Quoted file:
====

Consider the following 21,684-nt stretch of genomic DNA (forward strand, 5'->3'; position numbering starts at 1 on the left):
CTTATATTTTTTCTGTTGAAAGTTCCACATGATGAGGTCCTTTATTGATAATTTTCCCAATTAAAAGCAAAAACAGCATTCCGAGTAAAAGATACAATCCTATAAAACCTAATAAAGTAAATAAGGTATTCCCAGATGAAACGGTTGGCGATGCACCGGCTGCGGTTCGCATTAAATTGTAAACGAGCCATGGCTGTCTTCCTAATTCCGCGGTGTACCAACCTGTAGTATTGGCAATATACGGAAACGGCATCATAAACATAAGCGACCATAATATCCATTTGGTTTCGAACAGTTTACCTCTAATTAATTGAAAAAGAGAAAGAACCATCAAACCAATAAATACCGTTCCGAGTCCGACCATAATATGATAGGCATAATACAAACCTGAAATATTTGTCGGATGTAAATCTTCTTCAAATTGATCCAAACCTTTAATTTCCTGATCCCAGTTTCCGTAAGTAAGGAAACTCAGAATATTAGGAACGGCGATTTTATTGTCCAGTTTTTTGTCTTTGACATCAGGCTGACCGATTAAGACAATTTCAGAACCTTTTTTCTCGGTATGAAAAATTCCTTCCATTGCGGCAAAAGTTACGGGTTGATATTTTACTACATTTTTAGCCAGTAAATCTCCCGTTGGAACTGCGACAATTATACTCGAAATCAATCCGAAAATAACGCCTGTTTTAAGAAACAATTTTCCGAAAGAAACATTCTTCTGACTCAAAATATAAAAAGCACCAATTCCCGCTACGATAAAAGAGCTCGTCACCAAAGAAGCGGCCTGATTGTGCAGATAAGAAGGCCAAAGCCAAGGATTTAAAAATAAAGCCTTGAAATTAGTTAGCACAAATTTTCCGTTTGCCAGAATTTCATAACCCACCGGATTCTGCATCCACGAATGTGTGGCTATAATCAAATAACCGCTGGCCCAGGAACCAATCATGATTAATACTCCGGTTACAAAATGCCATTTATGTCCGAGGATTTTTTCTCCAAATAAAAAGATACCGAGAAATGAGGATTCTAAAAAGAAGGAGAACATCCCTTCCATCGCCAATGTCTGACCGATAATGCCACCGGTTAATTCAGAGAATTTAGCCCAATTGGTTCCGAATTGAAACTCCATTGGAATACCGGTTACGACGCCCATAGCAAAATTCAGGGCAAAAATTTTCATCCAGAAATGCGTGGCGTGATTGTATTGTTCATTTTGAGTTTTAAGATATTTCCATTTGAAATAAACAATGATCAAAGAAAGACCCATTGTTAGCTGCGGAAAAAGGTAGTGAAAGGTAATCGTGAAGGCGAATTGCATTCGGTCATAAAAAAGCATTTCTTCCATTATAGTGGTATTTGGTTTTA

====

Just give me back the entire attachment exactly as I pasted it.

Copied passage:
Consider the following 21,684-nt stretch of genomic DNA (forward strand, 5'->3'; position numbering starts at 1 on the left):
CTTATATTTTTTCTGTTGAAAGTTCCACATGATGAGGTCCTTTATTGATAATTTTCCCAATTAAAAGCAAAAACAGCATTCCGAGTAAAAGATACAATCCTATAAAACCTAATAAAGTAAATAAGGTATTCCCAGATGAAACGGTTGGCGATGCACCGGCTGCGGTTCGCATTAAATTGTAAACGAGCCATGGCTGTCTTCCTAATTCCGCGGTGTACCAACCTGTAGTATTGGCAATATACGGAAACGGCATCATAAACATAAGCGACCATAATATCCATTTGGTTTCGAACAGTTTACCTCTAATTAATTGAAAAAGAGAAAGAACCATCAAACCAATAAATACCGTTCCGAGTCCGACCATAATATGATAGGCATAATACAAACCTGAAATATTTGTCGGATGTAAATCTTCTTCAAATTGATCCAAACCTTTAATTTCCTGATCCCAGTTTCCGTAAGTAAGGAAACTCAGAATATTAGGAACGGCGATTTTATTGTCCAGTTTTTTGTCTTTGACATCAGGCTGACCGATTAAGACAATTTCAGAACCTTTTTTCTCGGTATGAAAAATTCCTTCCATTGCGGCAAAAGTTACGGGTTGATATTTTACTACATTTTTAGCCAGTAAATCTCCCGTTGGAACTGCGACAATTATACTCGAAATCAATCCGAAAATAACGCCTGTTTTAAGAAACAATTTTCCGAAAGAAACATTCTTCTGACTCAAAATATAAAAAGCACCAATTCCCGCTACGATAAAAGAGCTCGTCACCAAAGAAGCGGCCTGATTGTGCAGATAAGAAGGCCAAAGCCAAGGATTTAAAAATAAAGCCTTGAAATTAGTTAGCACAAATTTTCCGTTTGCCAGAATTTCATAACCCACCGGATTCTGCATCCACGAATGTGTGGCTATAATCAAATAACCGCTGGCCCAGGAACCAATCATGATTAATACTCCGGTTACAAAATGCCATTTATGTCCGAGGATTTTTTCTCCAAATAAAAAGATACCGAGAAATGAGGATTCTAAAAAGAAGGAGAACATCCCTTCCATCGCCAATGTCTGACCGATAATGCCACCGGTTAATTCAGAGAATTTAGCCCAATTGGTTCCGAATTGAAACTCCATTGGAATACCGGTTACGACGCCCATAGCAAAATTCAGGGCAAAAATTTTCATCCAGAAATGCGTGGCGTGATTGTATTGTTCATTTTGAGTTTTAAGATATTTCCATTTGAAATAAACAATGATCAAAGAAAGACCCATTGTTAGCTGCGGAAAAAGGTAGTGAAAGGTAATCGTGAAGGCGAATTGCATTCGGTCATAAAAAAGCATTTCTTCCATTATAGTGGTATTTGGTTTTA